Enhance your current wellness offering with an innovative smoking cessation program unlike anything else you offer.
On average, 1 in 6 employees smoke, a figure that varies significantly by industry, socioeconomic status, and education level. The annual cost to employ a smoker is at least $6,000 more than employing a non-smoker.1
Insurers can charge up to 50% higher premiums for tobacco users.2
Every employee who smokes can cost your organization an extra $2056 in medical expenses (as of 2011).3
Smokers take an average of 2-4 more sick days than non-smokers.4
Three 15-minute smoking breaks per day can amount to a 10% loss of productive work time. If one multiplies 10% by annual salary or wages, each smoker costs their employer an average of $4056 in lost productivity every year.5 If one considers the more relevant statistic of lost revenue generated per employee, the actual cost of lost productivity can be several times greater.
The above financial figures from 10+ years ago may be more than twice as high today, due to inflation and escalating insurance costs.
Research indicates that an investment in effective smoking cessation programs will lead to improved health outcomes for employees, lower healthcare costs, more affordable insurance premiums, increased productivity, and improved emotional well-being.6
The Break the Chains of Smoking system is a 30-day, automated, online program that employs a successful and innovative protocol that is much more powerful than standard hypnosis interventions. Board certified hypnotists at Goodwin Hypnosis have utilized and refined this process since 2007. The system focuses on changing the smoker's subconscious mindset in a variety of ways, which is significantly more effective than methods that merely address the physical, chemical, or conscious aspects of smoking and quitting.
Break the Chains of Smoking provides a specific curriculum, support e-mails, downloadable audio files, educational videos, and quick and simple enrollment. Employees can conveniently and privately access the program using any Internet-enabled device, so it can be done according to their own schedule and without taking time away from the work day. It is suitable for anyone who wants to quit smoking and ideal for those who prefer an effective complement or alternative to smoking cessation aids, medications, group classes, or cold turkey.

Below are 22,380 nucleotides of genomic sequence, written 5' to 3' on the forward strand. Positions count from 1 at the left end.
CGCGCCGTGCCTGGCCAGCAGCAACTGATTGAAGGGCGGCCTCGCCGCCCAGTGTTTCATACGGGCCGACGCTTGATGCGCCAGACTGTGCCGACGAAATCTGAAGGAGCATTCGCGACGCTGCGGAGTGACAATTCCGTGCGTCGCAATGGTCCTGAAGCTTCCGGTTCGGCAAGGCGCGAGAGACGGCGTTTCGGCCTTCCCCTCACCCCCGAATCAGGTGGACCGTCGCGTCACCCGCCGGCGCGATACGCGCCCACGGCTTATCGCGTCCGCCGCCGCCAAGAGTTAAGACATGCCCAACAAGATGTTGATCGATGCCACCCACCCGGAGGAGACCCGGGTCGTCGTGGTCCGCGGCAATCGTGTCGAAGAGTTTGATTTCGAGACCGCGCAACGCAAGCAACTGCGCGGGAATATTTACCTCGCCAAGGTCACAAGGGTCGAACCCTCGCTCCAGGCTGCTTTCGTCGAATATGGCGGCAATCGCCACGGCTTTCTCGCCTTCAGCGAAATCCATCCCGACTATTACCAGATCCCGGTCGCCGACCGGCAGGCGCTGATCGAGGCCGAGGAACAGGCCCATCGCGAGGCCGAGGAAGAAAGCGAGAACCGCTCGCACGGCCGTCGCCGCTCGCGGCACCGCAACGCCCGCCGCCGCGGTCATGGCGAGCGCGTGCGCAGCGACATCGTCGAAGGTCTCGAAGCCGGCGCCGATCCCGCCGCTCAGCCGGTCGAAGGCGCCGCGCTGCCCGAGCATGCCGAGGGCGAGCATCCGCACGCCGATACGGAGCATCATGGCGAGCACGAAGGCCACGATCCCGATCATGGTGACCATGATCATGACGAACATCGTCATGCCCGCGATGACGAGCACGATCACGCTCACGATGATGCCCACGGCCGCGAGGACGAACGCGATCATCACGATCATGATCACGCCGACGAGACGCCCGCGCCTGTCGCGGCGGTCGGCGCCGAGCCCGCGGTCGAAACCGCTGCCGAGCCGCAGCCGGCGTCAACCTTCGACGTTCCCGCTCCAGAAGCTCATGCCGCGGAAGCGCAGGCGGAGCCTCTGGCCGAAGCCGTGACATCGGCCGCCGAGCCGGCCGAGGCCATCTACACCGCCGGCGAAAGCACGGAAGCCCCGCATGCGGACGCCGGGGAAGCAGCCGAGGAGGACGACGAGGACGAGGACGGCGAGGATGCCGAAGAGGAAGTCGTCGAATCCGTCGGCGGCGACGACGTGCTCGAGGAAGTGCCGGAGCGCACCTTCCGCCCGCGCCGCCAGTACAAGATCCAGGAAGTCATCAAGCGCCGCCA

The system includes an educational and inspiring e-book and audiobook that provides an eye-opening and easy-to-follow discussion of the often misunderstood psychology and physiology of smoking and quitting. The book provides behavioral, nutritional, and self-care recommendations that minimize emotional stress, withdrawal symptoms, cravings, weight gain, and the need for willpower, while maximizing personal accountability, motivation to quit, and long-term, successful outcomes.
Although most users find the Break the Chains of Smoking system to be sufficient as is, additional support is available if requested or needed. For example, we can provide live one-on-one sessions with a board certified hypnotist and/or online group sessions for reducing stress and improving self-confidence.
Rather than wasting your time and money on marginally effective and outdated smoking cessation programs that your employees don't appreciate, we can structure an innovative and engaging program that will guarantee your organization a significant return on investment. Simply put, you don't pay for the program, you pay for results.
We recommend that employees pay for their own enrollment, so they have greater commitment and follow-through. An employee's investment is comparable to a month's supply of cigarettes, on average. Your organization may reimburse those employees who complete the program and remain smoke-free for a period of time. By that time, you will have already realized substantial cost savings from those employees who have quit smoking.
1. Berman M, Crane R, Seiber E, Munur M (2013). Estimating the cost of a smoking employee. Tob Control 23:428-433, http://doi.org/10.1136/tobaccocontrol-2012-050888.
2. Centers for Disease Control and Prevention (2013). Behavioral risk factor surveillance system survey data.
3. Centers for Disease Control and Prevention (2011). Smoke-free policies reduce smoking. http://www.cdc.gov/tobacco/data_statistics/fact_sheets/secondhand_smoke/protection/reduce_smoking
4. Warner KE, Smith RJ, Smith DG, Fries BE (1996). Health and economic implications of a work-site smoking cessation program: a simulation analysis. J Occup Environ Med. 38(10):981-82.
5. Centers for Disease Control and Prevention (2011). Smoke-free policies reduce smoking. http://www.cdc.gov/tobacco/data_statistics/fact_sheets/secondhand_smoke/protection/reduce_smoking
6. Leif Associates, Inc. (2012). The business case for coverage of tobacco cessation 2012 update.